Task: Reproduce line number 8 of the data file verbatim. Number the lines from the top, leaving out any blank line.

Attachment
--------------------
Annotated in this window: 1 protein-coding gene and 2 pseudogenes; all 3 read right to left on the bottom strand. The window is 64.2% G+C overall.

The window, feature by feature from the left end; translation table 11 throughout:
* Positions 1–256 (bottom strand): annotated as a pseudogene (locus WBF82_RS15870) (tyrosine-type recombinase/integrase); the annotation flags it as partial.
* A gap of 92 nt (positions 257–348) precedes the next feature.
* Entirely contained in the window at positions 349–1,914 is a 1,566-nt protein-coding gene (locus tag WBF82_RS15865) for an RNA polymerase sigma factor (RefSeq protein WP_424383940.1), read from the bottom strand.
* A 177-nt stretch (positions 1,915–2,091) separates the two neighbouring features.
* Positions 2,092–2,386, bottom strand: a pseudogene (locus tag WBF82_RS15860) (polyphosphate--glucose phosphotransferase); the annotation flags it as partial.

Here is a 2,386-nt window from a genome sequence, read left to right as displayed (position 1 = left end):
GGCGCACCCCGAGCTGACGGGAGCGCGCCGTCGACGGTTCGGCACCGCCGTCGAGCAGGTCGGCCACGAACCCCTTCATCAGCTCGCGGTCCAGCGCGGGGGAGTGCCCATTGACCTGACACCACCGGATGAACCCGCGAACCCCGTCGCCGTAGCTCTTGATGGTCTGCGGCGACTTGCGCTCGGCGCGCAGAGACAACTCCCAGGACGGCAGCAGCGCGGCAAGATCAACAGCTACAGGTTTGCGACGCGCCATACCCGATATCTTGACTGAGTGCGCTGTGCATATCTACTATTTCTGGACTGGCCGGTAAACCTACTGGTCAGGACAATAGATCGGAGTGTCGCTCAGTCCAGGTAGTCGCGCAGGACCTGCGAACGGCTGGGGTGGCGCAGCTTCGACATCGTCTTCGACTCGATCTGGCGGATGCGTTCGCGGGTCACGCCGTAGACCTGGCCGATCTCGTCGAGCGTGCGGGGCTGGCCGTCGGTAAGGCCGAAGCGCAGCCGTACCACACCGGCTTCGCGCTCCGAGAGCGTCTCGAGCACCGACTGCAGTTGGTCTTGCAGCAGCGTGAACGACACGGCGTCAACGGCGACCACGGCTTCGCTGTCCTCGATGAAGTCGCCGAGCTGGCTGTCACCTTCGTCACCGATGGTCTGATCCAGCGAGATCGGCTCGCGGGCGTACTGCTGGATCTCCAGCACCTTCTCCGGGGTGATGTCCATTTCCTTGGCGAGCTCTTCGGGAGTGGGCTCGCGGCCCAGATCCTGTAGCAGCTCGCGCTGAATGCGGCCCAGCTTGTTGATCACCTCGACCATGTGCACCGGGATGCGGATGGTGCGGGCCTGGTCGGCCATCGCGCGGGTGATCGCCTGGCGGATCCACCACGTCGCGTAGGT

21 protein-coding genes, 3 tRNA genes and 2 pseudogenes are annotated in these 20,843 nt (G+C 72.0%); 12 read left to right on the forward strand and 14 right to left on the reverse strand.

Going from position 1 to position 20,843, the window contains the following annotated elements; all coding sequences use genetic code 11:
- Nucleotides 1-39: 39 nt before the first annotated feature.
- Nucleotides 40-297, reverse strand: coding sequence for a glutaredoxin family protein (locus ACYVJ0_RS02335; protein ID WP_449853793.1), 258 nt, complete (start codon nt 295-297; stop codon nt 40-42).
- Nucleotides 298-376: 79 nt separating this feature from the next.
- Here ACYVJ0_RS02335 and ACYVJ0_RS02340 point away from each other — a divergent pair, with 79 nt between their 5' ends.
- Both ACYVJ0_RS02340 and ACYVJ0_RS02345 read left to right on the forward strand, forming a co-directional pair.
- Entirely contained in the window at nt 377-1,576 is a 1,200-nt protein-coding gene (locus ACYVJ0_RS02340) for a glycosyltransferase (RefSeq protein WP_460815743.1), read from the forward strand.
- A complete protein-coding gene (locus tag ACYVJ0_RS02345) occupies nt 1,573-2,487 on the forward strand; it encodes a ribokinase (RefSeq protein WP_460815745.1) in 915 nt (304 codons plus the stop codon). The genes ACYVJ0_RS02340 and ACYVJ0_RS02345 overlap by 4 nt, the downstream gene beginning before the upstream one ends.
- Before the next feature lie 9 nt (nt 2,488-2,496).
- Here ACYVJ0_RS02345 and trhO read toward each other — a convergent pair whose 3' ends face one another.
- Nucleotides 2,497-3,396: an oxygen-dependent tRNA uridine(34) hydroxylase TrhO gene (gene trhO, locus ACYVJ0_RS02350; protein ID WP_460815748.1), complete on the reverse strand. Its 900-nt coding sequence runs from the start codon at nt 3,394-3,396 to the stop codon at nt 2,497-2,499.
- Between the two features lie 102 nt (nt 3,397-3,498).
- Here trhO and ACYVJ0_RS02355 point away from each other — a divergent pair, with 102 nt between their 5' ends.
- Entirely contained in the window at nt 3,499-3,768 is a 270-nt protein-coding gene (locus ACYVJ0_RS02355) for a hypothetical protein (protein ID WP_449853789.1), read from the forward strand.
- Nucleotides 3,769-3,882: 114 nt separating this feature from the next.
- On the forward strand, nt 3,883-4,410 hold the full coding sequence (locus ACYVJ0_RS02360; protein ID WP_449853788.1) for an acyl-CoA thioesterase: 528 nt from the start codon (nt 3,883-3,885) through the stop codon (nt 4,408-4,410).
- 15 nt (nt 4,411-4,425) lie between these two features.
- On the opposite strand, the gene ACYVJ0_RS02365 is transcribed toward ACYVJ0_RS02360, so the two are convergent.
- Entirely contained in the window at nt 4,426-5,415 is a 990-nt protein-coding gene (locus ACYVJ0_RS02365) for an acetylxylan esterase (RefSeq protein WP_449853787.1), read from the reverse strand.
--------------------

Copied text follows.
Here is a 2,386-nt window from a genome sequence, read left to right as displayed (position 1 = left end):